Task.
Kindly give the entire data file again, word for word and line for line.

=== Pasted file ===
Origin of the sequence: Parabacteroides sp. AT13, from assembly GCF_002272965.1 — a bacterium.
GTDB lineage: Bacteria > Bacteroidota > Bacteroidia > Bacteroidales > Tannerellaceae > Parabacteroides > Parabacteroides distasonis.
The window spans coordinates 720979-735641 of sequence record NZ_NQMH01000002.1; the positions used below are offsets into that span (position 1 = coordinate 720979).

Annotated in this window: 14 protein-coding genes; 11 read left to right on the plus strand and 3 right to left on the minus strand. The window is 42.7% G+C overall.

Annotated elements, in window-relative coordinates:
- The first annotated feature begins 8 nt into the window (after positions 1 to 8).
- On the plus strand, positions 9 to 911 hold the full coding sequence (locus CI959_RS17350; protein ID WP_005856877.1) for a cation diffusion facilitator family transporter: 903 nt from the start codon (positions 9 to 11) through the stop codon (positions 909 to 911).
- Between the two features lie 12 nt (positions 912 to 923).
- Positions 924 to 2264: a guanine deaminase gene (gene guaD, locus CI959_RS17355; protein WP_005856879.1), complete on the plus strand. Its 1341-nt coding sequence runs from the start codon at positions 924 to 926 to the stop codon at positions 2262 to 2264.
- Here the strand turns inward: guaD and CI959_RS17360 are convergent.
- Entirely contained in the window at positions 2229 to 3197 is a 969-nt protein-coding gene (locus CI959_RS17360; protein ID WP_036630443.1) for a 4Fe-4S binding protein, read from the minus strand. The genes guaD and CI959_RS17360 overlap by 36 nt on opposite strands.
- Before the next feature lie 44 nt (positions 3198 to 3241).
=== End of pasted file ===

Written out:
Origin of the sequence: Parabacteroides sp. AT13, from assembly GCF_002272965.1 — a bacterium.
GTDB lineage: Bacteria > Bacteroidota > Bacteroidia > Bacteroidales > Tannerellaceae > Parabacteroides > Parabacteroides distasonis.
The window spans coordinates 720979-735641 of sequence record NZ_NQMH01000002.1; the positions used below are offsets into that span (position 1 = coordinate 720979).

Annotated in this window: 14 protein-coding genes; 11 read left to right on the plus strand and 3 right to left on the minus strand. The window is 42.7% G+C overall.

Annotated elements, in window-relative coordinates:
- The first annotated feature begins 8 nt into the window (after positions 1 to 8).
- On the plus strand, positions 9 to 911 hold the full coding sequence (locus CI959_RS17350; protein ID WP_005856877.1) for a cation diffusion facilitator family transporter: 903 nt from the start codon (positions 9 to 11) through the stop codon (positions 909 to 911).
- Between the two features lie 12 nt (positions 912 to 923).
- Positions 924 to 2264: a guanine deaminase gene (gene guaD, locus CI959_RS17355; protein WP_005856879.1), complete on the plus strand. Its 1341-nt coding sequence runs from the start codon at positions 924 to 926 to the stop codon at positions 2262 to 2264.
- Here the strand turns inward: guaD and CI959_RS17360 are convergent.
- Entirely contained in the window at positions 2229 to 3197 is a 969-nt protein-coding gene (locus CI959_RS17360; protein ID WP_036630443.1) for a 4Fe-4S binding protein, read from the minus strand. The genes guaD and CI959_RS17360 overlap by 36 nt on opposite strands.
- Before the next feature lie 44 nt (positions 3198 to 3241).